From Grieghallen to Griegkvartalet – quite a ‘hole in the head’?

From Grieghallen to Griegkvartalet – quite a ‘hole in the head’?

Let’s show again what Bergen can achieve!

He will join Grieghallen with a new building and another use of Edvard Grieg’s place if the dispatchers succeed in their plans.
  • Olaf Munch, Burnt Page and Olaf Mackenzie

    On behalf of Grieghallen Utbygging AS

published: published:


This is the topic of discussion. Post written by an external contributor, quality assurance by BT’s debate department. Opinions and analyzes are the property of the author.

In the days of May 1978At the opening of the Bergen Festival, His Majesty King Olaf opened the Grieghallen Hotel. For nearly 50 years, the city’s “grand piano” has set the tone in the Nordic region’s most exciting cultural city. Where would Bergen and its cultural life be without Grieghallen, and how far could we get in the next 50 years if we could only lay the foundation stone for the new Grieg neighbourhood?

The story of the road leading to Grieghallen’s opening is a narrative to follow; An account of the will to achieve something that the vast majority of people have believed, thought and said is quite a “hole in the head”. Grieghallen’s position has been discussed as comprehensively as Bybanen has been in the past 10 to 15 years.

King Olaf was responsible for the ceremonial opening of Greg Hall in 1978.

This year is implemented There was an architectural competition for a new musical theater next door to Grieghallen. Together with Grieg Hall, this would form Grieg’s Quarter.

See also  Record results allow for new investments

We want to expand the cultural center that Grieghallen was and still is in Bergen and Western Norway. Edvard Grieg’s now 45-year-old home has very little capacity to carry the cultural weight of the city’s many creative and distinguished artistic environments.

With the new musical theatre In Griegkvartalet we will have more space. Space and capacity offering a space best suited for opera, musical theatre, ballet, dance, concerts and conferences in a city that always has ambitions beyond ourselves.

At the same time, there will be room for the long-awaited international musicals. Audiences will travel to Bergen, not from Bergen, for new and exciting musical and performing arts experiences.

These days Do one go Bergensavisen debate About how, surprisingly enough, Europe’s second cities have asserted themselves over metropolises and become important and admired benchmarks in world-leading culture, business, and research.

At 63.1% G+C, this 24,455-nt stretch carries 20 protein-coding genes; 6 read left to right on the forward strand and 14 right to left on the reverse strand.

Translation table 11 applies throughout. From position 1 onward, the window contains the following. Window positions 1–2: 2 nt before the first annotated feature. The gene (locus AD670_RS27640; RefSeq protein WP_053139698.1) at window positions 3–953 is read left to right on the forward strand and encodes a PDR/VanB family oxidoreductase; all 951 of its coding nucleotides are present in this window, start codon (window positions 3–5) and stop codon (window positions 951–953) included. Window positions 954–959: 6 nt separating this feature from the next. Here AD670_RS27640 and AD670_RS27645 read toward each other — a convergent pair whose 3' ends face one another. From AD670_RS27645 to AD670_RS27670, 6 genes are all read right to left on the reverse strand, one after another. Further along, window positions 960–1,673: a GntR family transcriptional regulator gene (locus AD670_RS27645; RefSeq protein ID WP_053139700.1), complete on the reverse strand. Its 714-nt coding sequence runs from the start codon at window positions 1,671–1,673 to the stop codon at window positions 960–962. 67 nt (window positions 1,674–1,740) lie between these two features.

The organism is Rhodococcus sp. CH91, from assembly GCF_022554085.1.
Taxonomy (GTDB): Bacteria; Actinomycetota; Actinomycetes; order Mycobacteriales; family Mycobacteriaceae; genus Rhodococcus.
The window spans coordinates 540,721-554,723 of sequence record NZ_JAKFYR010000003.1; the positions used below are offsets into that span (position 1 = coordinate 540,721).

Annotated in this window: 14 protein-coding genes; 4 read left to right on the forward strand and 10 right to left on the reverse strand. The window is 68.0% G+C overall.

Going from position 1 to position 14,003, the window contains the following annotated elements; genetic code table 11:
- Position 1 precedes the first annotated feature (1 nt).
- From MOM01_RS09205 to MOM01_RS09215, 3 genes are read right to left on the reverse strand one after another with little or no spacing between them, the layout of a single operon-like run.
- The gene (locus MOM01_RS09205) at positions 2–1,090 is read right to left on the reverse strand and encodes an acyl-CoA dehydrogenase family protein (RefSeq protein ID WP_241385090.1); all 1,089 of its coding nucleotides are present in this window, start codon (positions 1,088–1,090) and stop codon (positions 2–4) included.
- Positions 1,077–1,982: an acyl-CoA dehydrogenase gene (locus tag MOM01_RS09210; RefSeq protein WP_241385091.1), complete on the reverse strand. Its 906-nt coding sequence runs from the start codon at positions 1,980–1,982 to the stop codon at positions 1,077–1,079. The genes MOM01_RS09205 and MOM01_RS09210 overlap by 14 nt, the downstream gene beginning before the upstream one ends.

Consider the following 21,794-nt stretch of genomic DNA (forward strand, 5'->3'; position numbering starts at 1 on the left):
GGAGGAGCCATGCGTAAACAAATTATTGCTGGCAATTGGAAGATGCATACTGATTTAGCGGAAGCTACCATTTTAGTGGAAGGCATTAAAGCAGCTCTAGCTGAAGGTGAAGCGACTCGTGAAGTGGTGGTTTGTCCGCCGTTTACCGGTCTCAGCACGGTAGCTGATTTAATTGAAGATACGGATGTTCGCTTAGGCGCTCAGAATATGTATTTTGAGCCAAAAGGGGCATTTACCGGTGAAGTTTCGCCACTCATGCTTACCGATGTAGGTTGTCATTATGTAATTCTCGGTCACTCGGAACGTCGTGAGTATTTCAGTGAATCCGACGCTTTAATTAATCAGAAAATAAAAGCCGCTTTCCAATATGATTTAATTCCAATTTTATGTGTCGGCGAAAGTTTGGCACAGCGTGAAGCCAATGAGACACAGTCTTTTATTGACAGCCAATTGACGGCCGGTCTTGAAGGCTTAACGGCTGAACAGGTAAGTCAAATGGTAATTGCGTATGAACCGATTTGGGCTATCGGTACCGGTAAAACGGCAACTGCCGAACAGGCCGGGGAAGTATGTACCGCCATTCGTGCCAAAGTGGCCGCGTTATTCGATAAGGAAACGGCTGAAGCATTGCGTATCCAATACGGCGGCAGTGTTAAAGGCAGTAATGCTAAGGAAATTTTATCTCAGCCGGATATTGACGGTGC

In Bergen, we’re used to discussions about rocks and stones a bit, and that’s also the case with this one. But the idea behind it carries an important message in it; That is, if the desire to become more important and better present, yes, great ideas can also be realized in Norway’s second largest city, to the delight of the region and to Norway as a country.

Who v. Olaf Munch, General Manager. In Grieghallen, Bernt Bauge, Managing Director of the Harmonine Music Society and Olaf Mackenzie, Director of the Bergen National Opera.

Without the ones in Bergen Get ready, Grieghallen won’t be built. Thanks to socially involved companies and individuals, money has come into place. The starting shot came with the first million made by ship owner Haakon Wallem.

See also  Chairman of the amended national budget | He was heard

Grieghallen was not the result of the largest public funding campaign in the city’s history: “Grieghall 1970 or the money back”. Here, Bergen residents can donate NOK 200, every year for five years, to contribute to the construction.

In total, it brought in NOK 1.2 million, which was a large amount at that time. And most importantly: it became an expression of the will to create something that was supposedly “completely empty”, but turned out to be a solid success. This is the success we now want to consolidate with the new musical theatre.

Will campaign this year Hopefully it’s about something other than a light rail route. The Conservatives and Labor seem to agree to put second matches behind them. Can we then hope for a joint fight for the Grieg district after this year’s local elections?

We need brave politicians both in Bergen and Westland – not least in government and parliament – when the battle for the cultural crowns is being fought.

Let’s show again what Bergen can achieve, both public and private. Let’s stand together and add the broad side to Griegkvartalet – the square collection that could house another 50 years of the city’s cultural development.


Dalila Awolowo

Dalila Awolowo

"Explorer. Unapologetic entrepreneur. Alcohol fanatic. Certified writer. Wannabe tv evangelist. Twitter fanatic. Student. Web scholar. Travel buff."

Leave a Reply

Your email address will not be published. Required fields are marked *